How exactly can we make school children safer on the road? This is the question that city planners grapple with daily as they approve city infrastructure plans. Meanwhile, when these plans get through without safer and inclusive designs, children end up becoming one of the biggest victims of fatalities in cities.
In Uganda, at least 400 children, mostly pedestrians, die in road accidents every year.
A study in Kawempe, a Kampala suburb, found that interventions are necessary to reduce the unacceptably high school children fatalities.
Interventions to alleviate this situation include safer routes, teaching skills of road crossing to children as well as better regulation and road safety education.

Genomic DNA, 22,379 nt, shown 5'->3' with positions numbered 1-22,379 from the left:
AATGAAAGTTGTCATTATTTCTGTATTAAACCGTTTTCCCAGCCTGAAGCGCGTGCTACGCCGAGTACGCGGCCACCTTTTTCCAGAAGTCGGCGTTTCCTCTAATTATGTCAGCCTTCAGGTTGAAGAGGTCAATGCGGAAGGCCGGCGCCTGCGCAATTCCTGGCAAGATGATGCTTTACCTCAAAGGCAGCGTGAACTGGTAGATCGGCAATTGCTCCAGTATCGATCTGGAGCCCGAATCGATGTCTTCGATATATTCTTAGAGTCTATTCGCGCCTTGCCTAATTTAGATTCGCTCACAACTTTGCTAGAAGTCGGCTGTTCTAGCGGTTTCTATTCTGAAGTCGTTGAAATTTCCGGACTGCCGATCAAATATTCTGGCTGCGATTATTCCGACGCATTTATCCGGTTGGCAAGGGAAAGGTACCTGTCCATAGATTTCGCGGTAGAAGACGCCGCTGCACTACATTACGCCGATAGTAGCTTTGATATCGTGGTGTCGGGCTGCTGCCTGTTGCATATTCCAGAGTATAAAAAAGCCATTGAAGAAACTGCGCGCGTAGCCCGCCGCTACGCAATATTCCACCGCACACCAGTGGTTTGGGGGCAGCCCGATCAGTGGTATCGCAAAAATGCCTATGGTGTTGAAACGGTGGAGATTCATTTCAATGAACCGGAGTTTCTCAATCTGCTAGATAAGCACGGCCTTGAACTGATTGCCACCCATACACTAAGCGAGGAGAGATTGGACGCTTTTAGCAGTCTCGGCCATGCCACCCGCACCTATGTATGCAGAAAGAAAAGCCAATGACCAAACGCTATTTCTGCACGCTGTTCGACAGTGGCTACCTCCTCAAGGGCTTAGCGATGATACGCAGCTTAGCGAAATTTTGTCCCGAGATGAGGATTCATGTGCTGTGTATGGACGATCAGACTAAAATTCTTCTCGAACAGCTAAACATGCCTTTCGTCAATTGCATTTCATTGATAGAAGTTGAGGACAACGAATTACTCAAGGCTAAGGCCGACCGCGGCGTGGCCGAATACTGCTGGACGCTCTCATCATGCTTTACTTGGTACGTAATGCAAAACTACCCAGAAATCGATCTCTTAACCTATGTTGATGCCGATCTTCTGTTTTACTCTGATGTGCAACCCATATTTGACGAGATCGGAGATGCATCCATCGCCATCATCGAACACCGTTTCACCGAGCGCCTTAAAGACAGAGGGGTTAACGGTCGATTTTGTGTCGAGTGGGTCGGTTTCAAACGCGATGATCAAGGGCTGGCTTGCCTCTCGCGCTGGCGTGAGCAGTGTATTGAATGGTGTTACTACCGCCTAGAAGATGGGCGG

Most children in public schools in Uganda rarely get such training – other than the casual mentions when teachers are in class.
ICMIIST, implementing creative methodological innovations for inclusive & sustainable transport planning, a research project supported by the British Academy and implemented by Stockholm Environmental Institute in Nairobi and Kampala, is using creative methods to engage the school on road safety. The team is engaging a pupils between 5 years and 10 years.
The team plans to put a temporary 3D zebra crossing at the intervention site that most of these pupils use everyday to school.
Here is the picture story capturing our engagement with the children at Bat Valley and Buganda road primary schools. The pupils that the team engaged will become champions of road safety in their school. Photos credit: Kampala i-CMiiST team.